Why Am I Crying For No Reason?
By Sarah Fader
Updated March 25, 2020
Reviewer Rashonda Douthit , LCSW
When you burst into tears out of nowhere, and you can't figure out why it can be alarming. You're full of emotion, and you can't seem to put your finger on why you're so upset. Rest assured there is an answer, and you will find it. Uncontrollable crying has many causes, and you will find out why it's happening.
I'm Crying, and I Don't Understand Why
Tears are streaming down your face, and you can't understand where they came from. Being overcome with emotion can make you feel out of control. If you know why you were having these feelings, it might be easier to cope with, but without a context for these feelings, you might feel frightened. What if you can't determine the source of your pain. Remember that life is overwhelming and painful at times, and no matter what the reason is, you have a right to be sad. (Some people cry even when there's nothing "wrong.") Maybe you've had a bad day, perhaps you're coping with a breakup, or it could be that you're dealing with something more severe, like clinical depression. The good news is you're in touch with your feelings and that matters. You can determine the source of your pain by looking inward and being honest about what's going on. But how can you do that best?
According to the American Psychological Association, women appear to cry much more than men. According to a study conducted by the APA, It's estimated that women cry 30 to 64 times a year as opposed to me who cry five to 17 times a year. Part of this has to do with the fact that women are encouraged to express their emotions and men are told by society to suppress sadness. The reality is that we all get sad from time to time and crying is normal and healthy. Regardless of your gender, if you find that you're crying and you can't put your finger on the reason, there's nothing wrong with you, you're human.
There are some medical conditions that can be taxing on your emotions, and affect your levels of hormones or other chemicals in the body. Some of these include:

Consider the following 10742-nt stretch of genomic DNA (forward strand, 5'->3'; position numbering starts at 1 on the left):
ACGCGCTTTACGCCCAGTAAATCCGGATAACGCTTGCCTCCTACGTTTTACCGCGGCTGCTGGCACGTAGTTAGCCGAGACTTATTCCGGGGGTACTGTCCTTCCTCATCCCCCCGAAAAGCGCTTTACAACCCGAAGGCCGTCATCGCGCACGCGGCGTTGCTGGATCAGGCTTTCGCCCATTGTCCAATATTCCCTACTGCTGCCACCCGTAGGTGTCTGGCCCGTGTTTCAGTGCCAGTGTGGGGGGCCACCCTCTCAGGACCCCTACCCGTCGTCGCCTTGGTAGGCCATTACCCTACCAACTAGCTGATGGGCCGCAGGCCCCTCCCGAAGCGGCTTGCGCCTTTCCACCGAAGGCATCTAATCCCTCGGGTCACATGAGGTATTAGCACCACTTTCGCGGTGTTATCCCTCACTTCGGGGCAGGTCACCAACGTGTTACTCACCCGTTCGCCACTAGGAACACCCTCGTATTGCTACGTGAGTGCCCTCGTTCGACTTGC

- Thyroid disorder
- Vitamin deficiency
- Hypoglycemia (low blood sugar)
- Parkinson's disease
- Pseudobulbar affect (PBA)
Source: prostooleh via freepik.com
If you're living with one of these conditions, it's important to be monitored by a doctor and let your provider know what's happening with you mentally and physically. If think you may have one of the above diagnoses, see your doctor and get evaluated as soon as possible.
Chronic stress can cause a variety of issues and affect your overall physical and emotional health. Some of the physical symptoms of stress include headaches, tension, nausea, and crying episodes. Everyone has stress in their lives, but it can affect people in different ways. Sometimes your body may surprise you with a crying episode out of nowhere. The best way to deal with this is to find the source of your stress, less ir or eliminate it, if possible. Sometimes it's not possible to eradicate the source of your stress. For example, if you're feeling stressed at work you can't just quit your job without notice. But you can find healthy ways to relieve and manage stress such as exercise, yoga, or therapy.
When your body is tired, it can be hard to function at 100 percent. Fatigue, like stress, is part of everyone's life at times. We need sleep to stay healthy, and if we do not get enough rest, our bodies react. Lack of sleep, forgetfulness and increased irritability can all be signs of fatigue. Fatigue can also occur because the body is exerting vast amounts of energy when you're anxious. Here's how stress and fatigue are related: when you feel stressed, you may have a hard time falling or staying asleep. If you don't get enough sleep, you wake up not feeling groggy. Subsequently, you're now under more stress as you go on with the demands of your day, which makes you tired. There are studies that indicate that a minimum of five hours of sleep each night is needed for most people in order to avoid potential crying episodes and negative mood changes. To prevent chronic episodes of crying, it's essential to make sure you ideally get at least seven hours of sleep every day. If you're having trouble sleeping, talk to your doctor about it. It may be a symptom of an underlying illness; mental or physical or possibly both.